The production of hydrogen in Sweden could be substantial if electricity is used to produce hydrogen for the steel production industry. That hydrogen would be produced using re­newable energy sources - hydropower and wind power. The hydrogen would then be a relatively eco-friendly energy carrier. However, using coal as an energy source to produce hydrogen would not be particularly eco-friendly. If hydrogen is produced from coal and used in a fuel cell car, the emission of greenhouse gases is greater than that from a petrol or diesel car, unless the carbon dioxide is sequestered at the hydrogen production stage. This could mean that hydrogen may be seen as being an energy carrier that is harmful for the environment. To counteract that, Sweden should promote the labelling of hydrogen so that consumers can choose hydrogen that has been produced in a more sustainable way.

As well as hydrogen being used in steel production, it should be possible for hydrogen to grow as fuel for forklift trucks and as backup power. The government could support that kind of development in the same way as the USA, namely by adapting regulations, compiling knowledge and through monitoring.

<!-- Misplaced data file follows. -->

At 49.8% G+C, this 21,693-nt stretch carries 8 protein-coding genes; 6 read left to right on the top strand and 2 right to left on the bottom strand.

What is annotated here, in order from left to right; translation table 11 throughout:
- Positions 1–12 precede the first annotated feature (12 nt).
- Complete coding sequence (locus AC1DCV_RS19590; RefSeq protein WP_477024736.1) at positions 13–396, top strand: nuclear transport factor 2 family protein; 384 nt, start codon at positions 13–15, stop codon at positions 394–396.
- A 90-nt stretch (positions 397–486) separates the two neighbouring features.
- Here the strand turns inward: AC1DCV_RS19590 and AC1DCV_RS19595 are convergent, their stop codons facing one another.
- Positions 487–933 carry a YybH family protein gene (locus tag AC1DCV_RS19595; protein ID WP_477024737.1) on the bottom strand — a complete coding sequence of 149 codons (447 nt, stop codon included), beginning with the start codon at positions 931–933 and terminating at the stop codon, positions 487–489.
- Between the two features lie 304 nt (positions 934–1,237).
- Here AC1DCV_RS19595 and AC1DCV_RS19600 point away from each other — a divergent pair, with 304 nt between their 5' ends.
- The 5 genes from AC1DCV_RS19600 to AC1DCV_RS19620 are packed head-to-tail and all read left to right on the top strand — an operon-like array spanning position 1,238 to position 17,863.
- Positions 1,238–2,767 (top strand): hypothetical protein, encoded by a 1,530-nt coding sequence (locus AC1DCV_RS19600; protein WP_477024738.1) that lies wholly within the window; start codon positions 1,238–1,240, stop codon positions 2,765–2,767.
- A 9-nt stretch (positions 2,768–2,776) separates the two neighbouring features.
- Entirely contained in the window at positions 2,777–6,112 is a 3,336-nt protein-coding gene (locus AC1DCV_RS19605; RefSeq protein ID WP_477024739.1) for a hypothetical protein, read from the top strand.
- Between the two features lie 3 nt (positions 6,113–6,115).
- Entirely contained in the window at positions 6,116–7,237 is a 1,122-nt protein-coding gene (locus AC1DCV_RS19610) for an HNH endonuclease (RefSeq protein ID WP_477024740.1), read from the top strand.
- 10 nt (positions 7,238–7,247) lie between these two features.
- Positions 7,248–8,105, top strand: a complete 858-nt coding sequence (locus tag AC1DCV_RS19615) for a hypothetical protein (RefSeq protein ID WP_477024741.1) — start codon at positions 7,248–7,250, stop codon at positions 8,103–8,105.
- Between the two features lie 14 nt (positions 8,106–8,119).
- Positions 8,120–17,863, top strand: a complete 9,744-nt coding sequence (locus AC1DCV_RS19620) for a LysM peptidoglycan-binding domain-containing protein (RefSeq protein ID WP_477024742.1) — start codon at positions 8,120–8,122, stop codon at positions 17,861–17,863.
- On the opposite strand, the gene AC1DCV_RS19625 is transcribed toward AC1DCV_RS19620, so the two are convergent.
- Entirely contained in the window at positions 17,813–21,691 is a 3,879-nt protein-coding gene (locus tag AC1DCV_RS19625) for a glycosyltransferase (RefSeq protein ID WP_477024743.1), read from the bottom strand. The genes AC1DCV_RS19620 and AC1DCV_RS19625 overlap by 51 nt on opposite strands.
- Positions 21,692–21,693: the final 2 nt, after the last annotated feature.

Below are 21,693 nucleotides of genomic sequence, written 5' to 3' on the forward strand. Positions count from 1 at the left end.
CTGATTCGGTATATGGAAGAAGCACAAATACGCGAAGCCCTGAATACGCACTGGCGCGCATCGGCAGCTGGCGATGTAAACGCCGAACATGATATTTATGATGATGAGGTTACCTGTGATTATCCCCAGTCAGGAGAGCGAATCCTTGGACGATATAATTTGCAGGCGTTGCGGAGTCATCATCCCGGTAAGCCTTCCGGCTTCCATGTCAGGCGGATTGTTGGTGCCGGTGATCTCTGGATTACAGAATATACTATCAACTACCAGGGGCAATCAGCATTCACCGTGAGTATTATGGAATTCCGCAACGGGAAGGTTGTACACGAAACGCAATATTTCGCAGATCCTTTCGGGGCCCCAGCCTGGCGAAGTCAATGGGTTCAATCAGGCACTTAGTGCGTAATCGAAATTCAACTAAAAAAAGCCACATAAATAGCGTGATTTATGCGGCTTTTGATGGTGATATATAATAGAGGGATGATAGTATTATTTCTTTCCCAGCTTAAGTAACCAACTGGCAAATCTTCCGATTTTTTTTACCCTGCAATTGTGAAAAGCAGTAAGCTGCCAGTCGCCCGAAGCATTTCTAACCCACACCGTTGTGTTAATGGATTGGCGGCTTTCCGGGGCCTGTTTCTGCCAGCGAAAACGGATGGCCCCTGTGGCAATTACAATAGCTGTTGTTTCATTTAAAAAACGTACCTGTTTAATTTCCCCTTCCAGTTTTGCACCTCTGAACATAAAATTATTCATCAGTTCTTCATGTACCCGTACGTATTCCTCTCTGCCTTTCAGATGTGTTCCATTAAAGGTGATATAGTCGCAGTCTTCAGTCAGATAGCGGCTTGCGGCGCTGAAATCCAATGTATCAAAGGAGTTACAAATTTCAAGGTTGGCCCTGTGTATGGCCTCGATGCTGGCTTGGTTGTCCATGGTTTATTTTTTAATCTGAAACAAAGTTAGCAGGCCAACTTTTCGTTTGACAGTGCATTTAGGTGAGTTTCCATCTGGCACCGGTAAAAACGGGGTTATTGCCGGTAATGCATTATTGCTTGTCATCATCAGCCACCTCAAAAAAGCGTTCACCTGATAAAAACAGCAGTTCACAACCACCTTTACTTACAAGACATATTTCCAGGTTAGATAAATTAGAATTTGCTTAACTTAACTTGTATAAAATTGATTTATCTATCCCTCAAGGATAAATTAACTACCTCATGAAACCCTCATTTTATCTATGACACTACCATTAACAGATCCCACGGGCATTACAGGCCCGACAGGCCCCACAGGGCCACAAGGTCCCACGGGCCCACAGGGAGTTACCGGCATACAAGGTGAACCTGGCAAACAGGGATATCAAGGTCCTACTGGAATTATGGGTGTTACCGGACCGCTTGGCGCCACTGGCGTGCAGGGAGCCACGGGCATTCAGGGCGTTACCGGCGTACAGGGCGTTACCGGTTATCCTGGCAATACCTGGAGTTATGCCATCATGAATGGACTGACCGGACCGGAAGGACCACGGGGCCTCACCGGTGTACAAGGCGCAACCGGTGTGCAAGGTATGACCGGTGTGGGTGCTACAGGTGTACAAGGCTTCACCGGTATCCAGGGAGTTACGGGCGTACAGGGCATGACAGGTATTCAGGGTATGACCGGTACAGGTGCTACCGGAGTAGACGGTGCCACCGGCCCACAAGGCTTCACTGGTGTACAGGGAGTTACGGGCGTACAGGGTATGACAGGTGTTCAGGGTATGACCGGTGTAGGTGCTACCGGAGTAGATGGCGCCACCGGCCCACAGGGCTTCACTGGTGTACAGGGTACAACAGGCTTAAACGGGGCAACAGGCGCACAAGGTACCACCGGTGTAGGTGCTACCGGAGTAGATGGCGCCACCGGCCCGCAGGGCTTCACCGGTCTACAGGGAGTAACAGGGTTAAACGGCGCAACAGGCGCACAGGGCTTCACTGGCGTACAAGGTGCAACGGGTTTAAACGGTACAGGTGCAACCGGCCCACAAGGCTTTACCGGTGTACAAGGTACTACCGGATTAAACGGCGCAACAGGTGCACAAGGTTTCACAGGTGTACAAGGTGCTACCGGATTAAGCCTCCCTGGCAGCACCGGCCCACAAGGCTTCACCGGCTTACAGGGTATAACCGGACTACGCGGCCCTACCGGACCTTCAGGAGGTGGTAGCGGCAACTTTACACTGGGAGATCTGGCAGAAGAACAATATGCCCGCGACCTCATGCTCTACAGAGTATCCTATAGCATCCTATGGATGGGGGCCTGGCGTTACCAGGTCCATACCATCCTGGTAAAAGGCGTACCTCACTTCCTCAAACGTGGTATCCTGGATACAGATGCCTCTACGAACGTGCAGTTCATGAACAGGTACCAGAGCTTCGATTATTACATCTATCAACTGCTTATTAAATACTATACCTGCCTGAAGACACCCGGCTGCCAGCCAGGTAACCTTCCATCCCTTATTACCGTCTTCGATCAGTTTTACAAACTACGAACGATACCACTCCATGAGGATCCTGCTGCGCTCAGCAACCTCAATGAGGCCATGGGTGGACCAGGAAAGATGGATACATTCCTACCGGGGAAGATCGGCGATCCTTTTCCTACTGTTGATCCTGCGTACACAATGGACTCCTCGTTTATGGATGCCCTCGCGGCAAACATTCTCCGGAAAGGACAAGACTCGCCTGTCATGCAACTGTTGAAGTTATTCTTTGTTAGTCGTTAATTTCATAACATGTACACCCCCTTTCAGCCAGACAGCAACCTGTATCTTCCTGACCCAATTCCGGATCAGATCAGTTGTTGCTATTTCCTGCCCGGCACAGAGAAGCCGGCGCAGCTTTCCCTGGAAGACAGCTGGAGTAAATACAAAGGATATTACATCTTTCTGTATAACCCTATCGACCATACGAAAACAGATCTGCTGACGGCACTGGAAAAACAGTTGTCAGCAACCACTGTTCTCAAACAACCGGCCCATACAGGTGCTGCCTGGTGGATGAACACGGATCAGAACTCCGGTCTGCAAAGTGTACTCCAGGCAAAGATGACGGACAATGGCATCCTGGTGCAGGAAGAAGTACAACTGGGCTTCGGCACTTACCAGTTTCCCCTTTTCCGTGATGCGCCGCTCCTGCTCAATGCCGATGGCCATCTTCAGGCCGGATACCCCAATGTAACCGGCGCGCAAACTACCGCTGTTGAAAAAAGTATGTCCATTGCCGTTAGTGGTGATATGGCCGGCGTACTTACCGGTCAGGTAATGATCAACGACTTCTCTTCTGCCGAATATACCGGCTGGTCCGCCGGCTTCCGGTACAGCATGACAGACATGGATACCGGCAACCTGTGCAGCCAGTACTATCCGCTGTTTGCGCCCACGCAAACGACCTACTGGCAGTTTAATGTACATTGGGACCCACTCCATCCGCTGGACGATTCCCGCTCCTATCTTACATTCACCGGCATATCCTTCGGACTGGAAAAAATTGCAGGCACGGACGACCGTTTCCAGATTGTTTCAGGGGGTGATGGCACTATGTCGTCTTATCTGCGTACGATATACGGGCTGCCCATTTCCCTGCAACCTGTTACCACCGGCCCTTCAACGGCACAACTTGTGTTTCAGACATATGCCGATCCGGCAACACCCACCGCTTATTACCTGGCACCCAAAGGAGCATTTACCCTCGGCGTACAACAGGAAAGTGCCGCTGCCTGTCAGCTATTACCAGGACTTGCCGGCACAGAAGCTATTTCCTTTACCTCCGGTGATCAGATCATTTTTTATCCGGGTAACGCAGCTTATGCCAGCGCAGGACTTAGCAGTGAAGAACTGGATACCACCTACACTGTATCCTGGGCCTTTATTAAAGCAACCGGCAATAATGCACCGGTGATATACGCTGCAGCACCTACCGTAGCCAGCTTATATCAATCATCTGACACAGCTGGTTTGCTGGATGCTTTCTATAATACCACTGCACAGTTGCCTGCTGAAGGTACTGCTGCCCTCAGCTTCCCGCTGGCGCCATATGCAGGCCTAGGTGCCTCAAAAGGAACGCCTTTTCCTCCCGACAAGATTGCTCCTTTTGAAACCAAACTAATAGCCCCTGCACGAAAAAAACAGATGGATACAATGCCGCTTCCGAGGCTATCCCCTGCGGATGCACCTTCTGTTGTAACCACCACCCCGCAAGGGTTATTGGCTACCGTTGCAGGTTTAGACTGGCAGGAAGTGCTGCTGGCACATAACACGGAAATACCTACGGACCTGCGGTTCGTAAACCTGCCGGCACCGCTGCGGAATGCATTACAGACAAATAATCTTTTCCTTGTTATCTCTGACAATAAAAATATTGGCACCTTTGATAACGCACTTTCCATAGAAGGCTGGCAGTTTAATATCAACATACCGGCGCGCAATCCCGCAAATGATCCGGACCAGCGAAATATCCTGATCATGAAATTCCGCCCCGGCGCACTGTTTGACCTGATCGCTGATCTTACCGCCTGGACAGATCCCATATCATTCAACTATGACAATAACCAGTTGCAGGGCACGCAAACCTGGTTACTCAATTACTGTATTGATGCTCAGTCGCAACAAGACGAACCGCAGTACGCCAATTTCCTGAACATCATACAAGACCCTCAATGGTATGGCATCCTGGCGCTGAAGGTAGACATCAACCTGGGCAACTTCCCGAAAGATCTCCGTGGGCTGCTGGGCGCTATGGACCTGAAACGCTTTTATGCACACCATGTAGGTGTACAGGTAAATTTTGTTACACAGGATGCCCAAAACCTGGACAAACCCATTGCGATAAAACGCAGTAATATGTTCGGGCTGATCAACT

When it comes to vehicles, hydrogen fuel cells are further away from being competitive. Moreover, battery-driven vehicles are developing fast but compared with batteries, fuel cells enable longer distances and faster refuelling. These properties are important, not least for public transport and in a share economy where a self-drive vehicle is shared by several people. However, the market in Sweden is too small to pursue this development which means Sweden will probably be a follower or it may need to get involved in international cooperation projects. If it is decided that investments in hydrogen for vehicles can be justified, a first step would be to increase the number of hydrogen refuelling stations. State aid would be needed to do that.

Hydrogen could become big – But how should it be produced and who will use it?

Serial number: Direct response 2016:27

Reference number: 2016/141

Download the report in Swedish Pdf, 941.6 kB.